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3 key principles to build a strong culture of safety

May 21, 2020 | Safety

Most companies don't have a strong culture of safety, according to a Fluke survey. To build a strong culture of safety, you first need to create a climate of safety. A climate of safety allows for changing and adapting more quickly. It influences the culture of safety, which is harder to change because it is engrained into the overarching company culture. If you want to change a company’s culture of safety, you need to start with the climate of safety. Over the years, that strong climate will create a stronger culture.

Safety culture expert at Predictive Solutions, Chuck Pettinger, Ph.D. has seen three key changes help in creating a successful climate of safety that will grow into a successful culture of safety:

  1. Communication
  2. Make it personal
  3. Keep building

1. Communicate

Part of any successful business is how we communicate with one another. When looking at a climate of safety communication can include things like goal setting and incentive programs. Dr. Pettinger suggests instead of tracking metrics based on accidents and injuries, focus on the positive. Focusing on accidents and injuries “drives a lot of safety reporting under the ground. And it may unintentionally hurt the culture.” Instead, try focusing on tracking the quality of the safety inspections, or how many employees participate in a safety initiative. In general, people are more motivated when they are trying to improve something, rather than trying to avoid or reduce something (e.g., injuries).

Instead, focus on setting S.M.A.R.T. goals, which are more useful and create a positive effect on the company’s climate of safety. Dr. Pettinger says, “[The goal] should be an actionable, observable behavior that you're reinforcing, versus, you know, ‘Do your best.’ So, make it specific. Make it achievable. Make it relevant to the people around you, and not just important to you. And visualize it, get people to appreciate it.”

It’s also important to be aware of how you talk about certain processes. This can also impact how the climate is perceived throughout the company. Dr. Pettinger gave an example of how the climate can negatively influence employees: “If you hear ‘We have to get this machine up and running.’ You know, there's time sensitivity. There's a little bit of pressure, and no one's actually telling you, ‘Take shortcuts,’ but you're feeling that pressure from the climate, versus other cultures that say, "I don't care how long it takes. Take your time. Do it safe. Don't get hurt."

2. Make it personal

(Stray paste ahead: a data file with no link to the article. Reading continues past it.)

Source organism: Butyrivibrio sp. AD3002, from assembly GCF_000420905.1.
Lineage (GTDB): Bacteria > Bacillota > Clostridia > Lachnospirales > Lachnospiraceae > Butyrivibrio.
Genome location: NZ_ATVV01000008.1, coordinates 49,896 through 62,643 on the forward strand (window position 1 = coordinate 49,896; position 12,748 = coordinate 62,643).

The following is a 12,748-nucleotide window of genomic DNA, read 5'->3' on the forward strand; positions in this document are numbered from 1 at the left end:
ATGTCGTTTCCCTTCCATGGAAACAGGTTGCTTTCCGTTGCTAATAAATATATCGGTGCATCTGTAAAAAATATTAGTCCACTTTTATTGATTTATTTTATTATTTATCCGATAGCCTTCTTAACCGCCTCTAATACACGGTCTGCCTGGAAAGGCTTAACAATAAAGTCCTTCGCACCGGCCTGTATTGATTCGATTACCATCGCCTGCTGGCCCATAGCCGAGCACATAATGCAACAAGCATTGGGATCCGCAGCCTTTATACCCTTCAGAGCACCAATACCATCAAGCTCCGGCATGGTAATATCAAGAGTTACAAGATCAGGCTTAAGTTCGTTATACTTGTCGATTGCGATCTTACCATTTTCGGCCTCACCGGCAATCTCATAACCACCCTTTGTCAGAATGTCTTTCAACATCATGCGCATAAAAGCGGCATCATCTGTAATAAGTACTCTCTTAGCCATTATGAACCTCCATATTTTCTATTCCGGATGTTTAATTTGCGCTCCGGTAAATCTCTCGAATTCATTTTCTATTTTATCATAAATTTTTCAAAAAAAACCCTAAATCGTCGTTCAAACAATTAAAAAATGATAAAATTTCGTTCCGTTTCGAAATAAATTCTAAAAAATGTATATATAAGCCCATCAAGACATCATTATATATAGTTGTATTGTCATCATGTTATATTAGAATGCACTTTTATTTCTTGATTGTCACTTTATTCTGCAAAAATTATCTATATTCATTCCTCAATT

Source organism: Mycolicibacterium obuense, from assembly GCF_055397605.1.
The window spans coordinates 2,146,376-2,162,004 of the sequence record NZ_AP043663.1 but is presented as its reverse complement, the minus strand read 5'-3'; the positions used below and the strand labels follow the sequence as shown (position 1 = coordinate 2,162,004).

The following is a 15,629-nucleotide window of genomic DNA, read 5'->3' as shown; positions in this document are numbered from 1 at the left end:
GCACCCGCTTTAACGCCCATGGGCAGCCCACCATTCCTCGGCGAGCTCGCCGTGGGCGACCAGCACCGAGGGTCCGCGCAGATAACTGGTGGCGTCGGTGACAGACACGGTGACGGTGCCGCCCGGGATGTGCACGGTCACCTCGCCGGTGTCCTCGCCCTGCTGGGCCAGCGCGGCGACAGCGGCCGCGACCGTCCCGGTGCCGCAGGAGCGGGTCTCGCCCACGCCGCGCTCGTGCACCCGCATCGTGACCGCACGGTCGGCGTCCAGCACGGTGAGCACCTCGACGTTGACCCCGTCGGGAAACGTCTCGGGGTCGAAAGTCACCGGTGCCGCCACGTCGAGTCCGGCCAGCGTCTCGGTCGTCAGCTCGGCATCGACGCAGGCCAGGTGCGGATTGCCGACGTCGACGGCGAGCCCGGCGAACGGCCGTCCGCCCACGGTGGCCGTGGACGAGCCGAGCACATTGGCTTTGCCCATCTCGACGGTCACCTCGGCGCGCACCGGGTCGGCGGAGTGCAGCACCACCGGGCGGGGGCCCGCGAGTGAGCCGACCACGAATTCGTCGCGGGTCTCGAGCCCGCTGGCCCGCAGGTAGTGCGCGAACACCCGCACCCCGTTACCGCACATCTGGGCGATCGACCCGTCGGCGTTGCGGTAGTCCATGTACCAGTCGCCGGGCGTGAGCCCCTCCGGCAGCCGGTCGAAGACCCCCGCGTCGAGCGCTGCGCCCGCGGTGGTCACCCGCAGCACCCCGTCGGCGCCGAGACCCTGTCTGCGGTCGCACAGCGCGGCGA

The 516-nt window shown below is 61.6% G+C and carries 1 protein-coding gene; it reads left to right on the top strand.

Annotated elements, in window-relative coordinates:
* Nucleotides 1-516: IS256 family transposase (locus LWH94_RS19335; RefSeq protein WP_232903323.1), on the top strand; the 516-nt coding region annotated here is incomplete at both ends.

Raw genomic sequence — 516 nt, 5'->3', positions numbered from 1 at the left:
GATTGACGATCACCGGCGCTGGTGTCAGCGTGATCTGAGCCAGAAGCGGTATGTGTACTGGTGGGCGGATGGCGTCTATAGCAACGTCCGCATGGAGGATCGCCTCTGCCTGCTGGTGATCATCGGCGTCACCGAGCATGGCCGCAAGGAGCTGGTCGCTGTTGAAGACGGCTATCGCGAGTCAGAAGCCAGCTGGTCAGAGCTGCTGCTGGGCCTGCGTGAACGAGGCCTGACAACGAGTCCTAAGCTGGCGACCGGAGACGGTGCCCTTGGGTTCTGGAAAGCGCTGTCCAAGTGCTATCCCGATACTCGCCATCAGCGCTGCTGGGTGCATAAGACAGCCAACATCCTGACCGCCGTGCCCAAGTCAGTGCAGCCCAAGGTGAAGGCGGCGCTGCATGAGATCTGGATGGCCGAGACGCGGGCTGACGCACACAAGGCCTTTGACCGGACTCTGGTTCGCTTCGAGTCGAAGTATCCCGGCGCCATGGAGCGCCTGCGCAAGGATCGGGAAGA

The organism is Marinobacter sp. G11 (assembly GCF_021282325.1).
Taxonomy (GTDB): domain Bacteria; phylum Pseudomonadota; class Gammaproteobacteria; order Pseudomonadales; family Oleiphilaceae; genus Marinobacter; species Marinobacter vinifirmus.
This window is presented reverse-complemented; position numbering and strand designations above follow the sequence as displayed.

Creating a plan that makes safety about the individual helps keep it top of mind throughout the workday. Dr. Pettinger has seen success in changing how shift startup meetings are conducted and tailoring the training more.

Getting employees more involved in shift startup meetings has had a positive effect for many companies. Instead of just focusing on what needs to get done and where the previous shift left things, Dr. Pettinger suggests taking the time during each meeting to discuss potential risks and how to mitigate them. “Elicit those responses from the people in your group. As a good manager, trying to get them to come up with the solution is the key,” Dr. Pettinger said.

When it comes to training and teaching there are multiple different ways to approach. A Fluke customer, Michael Brooks, has seen success with one-on-one training at his company, Great Southwestern Fire and Safety. Taking the time to walk through the safety steps and ensure that the knowledge and experience one employee has is translated to the next. Brooks said, “What they've learned, they've been able to translate that to somebody else new. It's not the same people teaching and learning and growing all the time. We've worked really hard to try to keep this positive attitude amongst our workforce.” This has not only helped to keep the employees safe but has helped the company grow over the years.

3. Keep building

Many companies fall into what is called the “venomous cycle.” In this cycle, new initiatives start out strong, but eventually lose the momentum and after a while will be ignored completely. Then another new initiative is started and the cycle repeats. However, no real change is seen from these initiatives and both the climate and culture of safety remain the same.

Instead, companies need to find a way to get into the “virtuous cycle.” This is all about patience and perseverance. “Culture is something that's very hard to impact. It's something that takes three to five to ten years to change sometimes,” Dr. Pettinger said.

Once a new initiative is started, set short-term goals so it feels more like progress is being made. Not only will individual employees feel like they’re able to make more of an impact, but management can also track what changes have started to happen. Once people see the value of the new process, it will become self-sustaining, ingrained, and help your organization create a culture of safety.

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